I have often heard people say that they don’t need a will.  “My wishes are known by my family”, they’ll say.  But a recent call to our office shows how wrong that can be.   Mary’s husband John had passed away from a long illness.  Although he had time to prepare a will he never got around to it.  John’s marriage to Mary was the second for both of them.  They each had children from their first marriage.  In John’s case he had 3.  They had no children from their marriage to each other. Because John had no will, the determination of some of his assets would have to be made by the State of New Jersey according to what are called intestacy laws.  The State has predetermined to whom assets are transferred at death when there is no will to give us any instruction. Except that not all assets pass in this manner.  Only probate assets are distributed according to the guidance of a will and so only these types of assets are distributed by way of intestacy laws.  What exactly are probate assets?   It is easier to explain what non probate assets are.  Any asset that has a designated beneficiary upon death such as an IRA or life insurance or a non retirement account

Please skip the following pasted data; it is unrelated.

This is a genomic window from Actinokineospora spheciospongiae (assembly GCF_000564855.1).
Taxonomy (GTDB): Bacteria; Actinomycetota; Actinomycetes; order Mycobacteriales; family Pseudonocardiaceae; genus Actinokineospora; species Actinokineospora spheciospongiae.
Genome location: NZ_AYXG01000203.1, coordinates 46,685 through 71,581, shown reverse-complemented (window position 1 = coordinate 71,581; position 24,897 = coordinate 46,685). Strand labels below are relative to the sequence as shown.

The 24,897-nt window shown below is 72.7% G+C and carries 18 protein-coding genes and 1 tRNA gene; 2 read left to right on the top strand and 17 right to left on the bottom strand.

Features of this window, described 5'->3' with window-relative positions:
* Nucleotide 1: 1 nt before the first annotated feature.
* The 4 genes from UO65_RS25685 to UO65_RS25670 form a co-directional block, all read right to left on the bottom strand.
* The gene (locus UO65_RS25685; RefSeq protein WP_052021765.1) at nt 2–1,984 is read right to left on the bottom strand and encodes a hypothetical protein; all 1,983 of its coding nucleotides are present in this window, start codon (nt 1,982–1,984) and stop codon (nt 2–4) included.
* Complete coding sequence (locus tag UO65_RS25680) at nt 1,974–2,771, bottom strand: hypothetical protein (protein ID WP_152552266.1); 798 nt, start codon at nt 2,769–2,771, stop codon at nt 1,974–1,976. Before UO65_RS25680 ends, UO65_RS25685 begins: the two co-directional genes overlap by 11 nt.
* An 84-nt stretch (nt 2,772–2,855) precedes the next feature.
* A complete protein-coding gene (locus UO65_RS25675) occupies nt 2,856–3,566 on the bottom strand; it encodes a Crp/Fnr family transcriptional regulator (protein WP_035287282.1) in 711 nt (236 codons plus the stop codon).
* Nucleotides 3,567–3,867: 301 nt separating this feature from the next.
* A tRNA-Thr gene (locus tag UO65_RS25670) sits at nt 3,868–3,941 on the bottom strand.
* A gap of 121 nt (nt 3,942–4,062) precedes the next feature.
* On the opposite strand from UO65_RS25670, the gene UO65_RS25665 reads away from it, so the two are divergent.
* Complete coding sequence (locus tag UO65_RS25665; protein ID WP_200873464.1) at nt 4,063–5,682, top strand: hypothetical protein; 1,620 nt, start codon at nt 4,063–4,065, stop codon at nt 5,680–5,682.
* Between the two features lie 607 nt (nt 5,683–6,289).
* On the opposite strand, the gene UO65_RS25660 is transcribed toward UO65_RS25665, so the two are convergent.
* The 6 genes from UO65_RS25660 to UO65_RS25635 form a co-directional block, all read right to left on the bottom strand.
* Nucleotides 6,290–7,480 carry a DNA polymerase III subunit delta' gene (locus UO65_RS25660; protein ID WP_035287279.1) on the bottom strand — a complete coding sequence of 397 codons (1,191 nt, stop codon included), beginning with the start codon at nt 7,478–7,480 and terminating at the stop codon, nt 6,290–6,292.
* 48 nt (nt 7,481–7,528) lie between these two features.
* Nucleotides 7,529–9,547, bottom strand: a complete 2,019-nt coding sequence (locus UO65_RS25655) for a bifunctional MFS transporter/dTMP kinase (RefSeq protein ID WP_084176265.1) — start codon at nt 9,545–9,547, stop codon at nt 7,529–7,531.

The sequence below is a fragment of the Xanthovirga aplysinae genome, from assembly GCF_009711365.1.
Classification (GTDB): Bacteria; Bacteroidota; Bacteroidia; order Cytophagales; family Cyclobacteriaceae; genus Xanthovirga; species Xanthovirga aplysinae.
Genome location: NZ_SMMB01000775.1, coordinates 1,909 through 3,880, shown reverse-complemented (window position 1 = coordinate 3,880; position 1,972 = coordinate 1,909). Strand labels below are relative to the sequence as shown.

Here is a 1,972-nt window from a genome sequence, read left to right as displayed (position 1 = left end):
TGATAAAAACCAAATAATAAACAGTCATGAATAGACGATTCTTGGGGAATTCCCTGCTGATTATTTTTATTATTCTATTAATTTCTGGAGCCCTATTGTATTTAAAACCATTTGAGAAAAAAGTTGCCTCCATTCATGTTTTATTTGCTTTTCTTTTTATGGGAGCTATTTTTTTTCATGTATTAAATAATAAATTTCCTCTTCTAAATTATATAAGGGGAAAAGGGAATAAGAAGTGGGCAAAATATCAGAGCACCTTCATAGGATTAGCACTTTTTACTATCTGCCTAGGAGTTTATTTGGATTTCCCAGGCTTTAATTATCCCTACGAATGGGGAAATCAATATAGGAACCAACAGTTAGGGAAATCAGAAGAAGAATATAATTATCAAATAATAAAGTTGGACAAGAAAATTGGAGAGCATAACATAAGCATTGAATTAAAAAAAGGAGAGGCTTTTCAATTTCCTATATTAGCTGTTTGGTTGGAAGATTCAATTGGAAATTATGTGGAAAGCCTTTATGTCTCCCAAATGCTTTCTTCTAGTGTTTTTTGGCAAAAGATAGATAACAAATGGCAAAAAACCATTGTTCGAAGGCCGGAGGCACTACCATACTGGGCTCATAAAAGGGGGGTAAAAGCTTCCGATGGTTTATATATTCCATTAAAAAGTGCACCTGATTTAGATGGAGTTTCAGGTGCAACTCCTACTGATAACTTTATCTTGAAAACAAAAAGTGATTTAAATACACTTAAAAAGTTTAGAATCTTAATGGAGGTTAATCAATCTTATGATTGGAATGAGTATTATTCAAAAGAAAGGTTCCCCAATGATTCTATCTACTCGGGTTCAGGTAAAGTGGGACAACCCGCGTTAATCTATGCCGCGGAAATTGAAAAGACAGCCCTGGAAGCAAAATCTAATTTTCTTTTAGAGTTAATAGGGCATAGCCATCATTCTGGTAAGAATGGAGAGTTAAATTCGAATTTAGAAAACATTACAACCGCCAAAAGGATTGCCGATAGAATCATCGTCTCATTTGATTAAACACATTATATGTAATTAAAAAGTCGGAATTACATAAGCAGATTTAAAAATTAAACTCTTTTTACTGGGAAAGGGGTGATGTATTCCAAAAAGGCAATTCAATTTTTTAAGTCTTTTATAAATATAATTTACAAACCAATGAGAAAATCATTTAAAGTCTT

Last week I wrote about a question I hear often about Medicaid.  Isn’t there a certain amount of gifting that is allowed under Medicaid regulations?  The answer as I stated last week is that there really isn’t.  Any gift or transfer for less than fair value is subject to a penalty. In practice, however, the answer may vary.  Some states ignore nominal transfers, however the definition of what is nominal can be difficult to pin down.  In the 25 years I have been filing Medicaid applications for clients here in New Jersey, that dollar limit has changed, although it has always trended downward.  Back in the mid 1990’s Medicaid routinely ignored transfers less than $5000.  Gradually that number was reduced to $500 in many counties.  Now, however, in just about every county where I file applications, we are required to produce copies of every single check written by the applicant and spouse if applicable. This makes every transfer no matter the amount, subject to discovery by Medicaid caseworkers.  In practice, there have been times when transfers have been overlooked.  A penalty is calculated on transfers for less than fair value but only if the State finds and calculates the penalty. While I can never say with certainty whether a transfer was simply “missed”